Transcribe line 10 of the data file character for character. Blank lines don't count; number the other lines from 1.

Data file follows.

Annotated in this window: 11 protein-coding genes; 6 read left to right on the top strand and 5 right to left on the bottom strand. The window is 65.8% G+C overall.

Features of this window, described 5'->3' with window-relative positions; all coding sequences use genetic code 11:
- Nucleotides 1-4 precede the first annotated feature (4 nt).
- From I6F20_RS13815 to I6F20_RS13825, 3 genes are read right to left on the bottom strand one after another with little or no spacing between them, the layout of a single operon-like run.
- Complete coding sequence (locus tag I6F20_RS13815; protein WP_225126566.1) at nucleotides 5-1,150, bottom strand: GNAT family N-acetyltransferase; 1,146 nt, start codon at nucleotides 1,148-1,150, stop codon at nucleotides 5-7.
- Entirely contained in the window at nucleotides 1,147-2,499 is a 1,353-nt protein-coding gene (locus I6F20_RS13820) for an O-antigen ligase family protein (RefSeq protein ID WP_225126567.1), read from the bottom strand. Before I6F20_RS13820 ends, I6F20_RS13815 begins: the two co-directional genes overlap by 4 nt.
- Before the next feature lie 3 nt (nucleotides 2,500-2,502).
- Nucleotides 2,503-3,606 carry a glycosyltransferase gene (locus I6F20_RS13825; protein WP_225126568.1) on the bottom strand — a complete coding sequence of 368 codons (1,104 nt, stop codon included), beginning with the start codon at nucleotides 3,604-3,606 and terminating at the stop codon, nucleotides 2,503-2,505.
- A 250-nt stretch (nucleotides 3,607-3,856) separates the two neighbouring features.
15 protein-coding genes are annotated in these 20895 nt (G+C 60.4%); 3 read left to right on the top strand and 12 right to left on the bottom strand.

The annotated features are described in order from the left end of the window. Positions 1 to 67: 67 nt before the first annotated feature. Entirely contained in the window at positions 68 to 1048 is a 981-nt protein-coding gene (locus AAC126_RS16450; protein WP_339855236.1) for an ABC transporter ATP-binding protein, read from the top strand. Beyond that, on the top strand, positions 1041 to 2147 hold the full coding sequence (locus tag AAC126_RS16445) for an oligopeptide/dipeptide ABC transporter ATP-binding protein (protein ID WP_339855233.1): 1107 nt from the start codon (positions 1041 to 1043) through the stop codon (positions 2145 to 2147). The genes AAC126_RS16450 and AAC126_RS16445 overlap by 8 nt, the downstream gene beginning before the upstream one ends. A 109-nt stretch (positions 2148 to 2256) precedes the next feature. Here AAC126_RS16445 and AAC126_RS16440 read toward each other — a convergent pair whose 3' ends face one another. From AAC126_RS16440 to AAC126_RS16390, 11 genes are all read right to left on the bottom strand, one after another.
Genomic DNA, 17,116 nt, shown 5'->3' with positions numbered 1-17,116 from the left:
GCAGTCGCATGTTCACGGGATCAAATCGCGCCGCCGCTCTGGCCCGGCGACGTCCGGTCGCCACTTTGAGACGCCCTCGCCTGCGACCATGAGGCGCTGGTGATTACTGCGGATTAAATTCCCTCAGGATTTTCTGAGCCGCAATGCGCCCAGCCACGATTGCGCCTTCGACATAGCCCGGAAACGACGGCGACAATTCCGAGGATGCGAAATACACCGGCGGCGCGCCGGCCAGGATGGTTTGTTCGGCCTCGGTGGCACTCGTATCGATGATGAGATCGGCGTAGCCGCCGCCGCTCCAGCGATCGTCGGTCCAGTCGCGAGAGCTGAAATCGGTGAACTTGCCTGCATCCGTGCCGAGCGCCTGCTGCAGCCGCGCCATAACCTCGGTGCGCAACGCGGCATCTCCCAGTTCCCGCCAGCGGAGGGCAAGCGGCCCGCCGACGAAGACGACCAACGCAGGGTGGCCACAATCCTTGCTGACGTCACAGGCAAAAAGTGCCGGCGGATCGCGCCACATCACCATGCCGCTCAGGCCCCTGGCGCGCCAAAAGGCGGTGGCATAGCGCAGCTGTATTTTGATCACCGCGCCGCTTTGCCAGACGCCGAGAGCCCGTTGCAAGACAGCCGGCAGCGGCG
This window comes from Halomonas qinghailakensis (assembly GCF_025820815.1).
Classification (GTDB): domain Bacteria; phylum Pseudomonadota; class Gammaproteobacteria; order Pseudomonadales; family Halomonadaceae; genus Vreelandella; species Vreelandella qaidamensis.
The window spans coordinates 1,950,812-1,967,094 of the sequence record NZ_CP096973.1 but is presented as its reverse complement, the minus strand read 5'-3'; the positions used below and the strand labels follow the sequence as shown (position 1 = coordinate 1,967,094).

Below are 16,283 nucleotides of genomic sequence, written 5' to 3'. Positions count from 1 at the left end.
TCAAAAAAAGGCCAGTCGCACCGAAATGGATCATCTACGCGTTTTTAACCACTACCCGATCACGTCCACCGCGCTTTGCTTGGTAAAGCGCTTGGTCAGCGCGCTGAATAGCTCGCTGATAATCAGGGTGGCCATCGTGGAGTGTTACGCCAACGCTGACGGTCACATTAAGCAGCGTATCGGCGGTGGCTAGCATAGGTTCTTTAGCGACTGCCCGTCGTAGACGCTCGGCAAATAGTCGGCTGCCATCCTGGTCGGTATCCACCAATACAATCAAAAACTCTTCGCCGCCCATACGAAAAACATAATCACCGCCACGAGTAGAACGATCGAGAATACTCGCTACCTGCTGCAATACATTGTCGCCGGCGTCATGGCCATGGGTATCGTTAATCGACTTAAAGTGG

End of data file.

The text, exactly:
15 protein-coding genes are annotated in these 20895 nt (G+C 60.4%); 3 read left to right on the top strand and 12 right to left on the bottom strand.